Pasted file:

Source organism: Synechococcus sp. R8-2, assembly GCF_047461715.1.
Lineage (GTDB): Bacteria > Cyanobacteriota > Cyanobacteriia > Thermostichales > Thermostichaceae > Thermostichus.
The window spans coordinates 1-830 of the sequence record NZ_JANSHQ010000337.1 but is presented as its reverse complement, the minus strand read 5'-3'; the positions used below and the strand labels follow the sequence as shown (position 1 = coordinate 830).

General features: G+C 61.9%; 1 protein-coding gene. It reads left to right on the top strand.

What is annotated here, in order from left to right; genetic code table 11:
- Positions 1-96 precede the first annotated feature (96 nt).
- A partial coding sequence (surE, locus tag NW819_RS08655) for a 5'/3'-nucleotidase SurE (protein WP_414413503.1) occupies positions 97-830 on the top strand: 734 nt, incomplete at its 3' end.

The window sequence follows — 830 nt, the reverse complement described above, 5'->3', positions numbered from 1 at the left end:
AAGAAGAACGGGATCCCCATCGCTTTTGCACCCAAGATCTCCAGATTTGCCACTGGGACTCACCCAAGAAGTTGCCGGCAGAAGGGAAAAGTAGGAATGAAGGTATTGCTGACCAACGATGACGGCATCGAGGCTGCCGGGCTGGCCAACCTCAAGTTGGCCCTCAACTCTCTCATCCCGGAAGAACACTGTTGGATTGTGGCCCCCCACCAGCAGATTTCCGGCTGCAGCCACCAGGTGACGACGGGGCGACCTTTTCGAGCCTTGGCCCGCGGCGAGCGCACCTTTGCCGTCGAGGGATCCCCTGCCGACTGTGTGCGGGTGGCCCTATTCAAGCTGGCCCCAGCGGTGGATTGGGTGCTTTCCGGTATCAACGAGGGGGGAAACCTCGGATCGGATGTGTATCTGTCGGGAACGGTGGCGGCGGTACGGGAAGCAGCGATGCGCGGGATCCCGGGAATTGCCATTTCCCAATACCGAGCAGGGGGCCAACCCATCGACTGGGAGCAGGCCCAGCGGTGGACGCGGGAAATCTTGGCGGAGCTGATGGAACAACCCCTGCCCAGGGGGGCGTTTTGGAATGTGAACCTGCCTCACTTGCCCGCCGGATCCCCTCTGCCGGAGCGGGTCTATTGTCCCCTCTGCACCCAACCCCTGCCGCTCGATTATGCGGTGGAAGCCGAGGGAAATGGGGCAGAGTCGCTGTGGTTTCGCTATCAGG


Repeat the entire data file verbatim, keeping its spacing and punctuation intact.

Source organism: Synechococcus sp. R8-2, assembly GCF_047461715.1.
Lineage (GTDB): Bacteria > Cyanobacteriota > Cyanobacteriia > Thermostichales > Thermostichaceae > Thermostichus.
The window spans coordinates 1-830 of the sequence record NZ_JANSHQ010000337.1 but is presented as its reverse complement, the minus strand read 5'-3'; the positions used below and the strand labels follow the sequence as shown (position 1 = coordinate 830).

General features: G+C 61.9%; 1 protein-coding gene. It reads left to right on the top strand.

What is annotated here, in order from left to right; genetic code table 11:
- Positions 1-96 precede the first annotated feature (96 nt).
- A partial coding sequence (surE, locus tag NW819_RS08655) for a 5'/3'-nucleotidase SurE (protein WP_414413503.1) occupies positions 97-830 on the top strand: 734 nt, incomplete at its 3' end.

The window sequence follows — 830 nt, the reverse complement described above, 5'->3', positions numbered from 1 at the left end:
AAGAAGAACGGGATCCCCATCGCTTTTGCACCCAAGATCTCCAGATTTGCCACTGGGACTCACCCAAGAAGTTGCCGGCAGAAGGGAAAAGTAGGAATGAAGGTATTGCTGACCAACGATGACGGCATCGAGGCTGCCGGGCTGGCCAACCTCAAGTTGGCCCTCAACTCTCTCATCCCGGAAGAACACTGTTGGATTGTGGCCCCCCACCAGCAGATTTCCGGCTGCAGCCACCAGGTGACGACGGGGCGACCTTTTCGAGCCTTGGCCCGCGGCGAGCGCACCTTTGCCGTCGAGGGATCCCCTGCCGACTGTGTGCGGGTGGCCCTATTCAAGCTGGCCCCAGCGGTGGATTGGGTGCTTTCCGGTATCAACGAGGGGGGAAACCTCGGATCGGATGTGTATCTGTCGGGAACGGTGGCGGCGGTACGGGAAGCAGCGATGCGCGGGATCCCGGGAATTGCCATTTCCCAATACCGAGCAGGGGGCCAACCCATCGACTGGGAGCAGGCCCAGCGGTGGACGCGGGAAATCTTGGCGGAGCTGATGGAACAACCCCTGCCCAGGGGGGCGTTTTGGAATGTGAACCTGCCTCACTTGCCCGCCGGATCCCCTCTGCCGGAGCGGGTCTATTGTCCCCTCTGCACCCAACCCCTGCCGCTCGATTATGCGGTGGAAGCCGAGGGAAATGGGGCAGAGTCGCTGTGGTTTCGCTATCAGG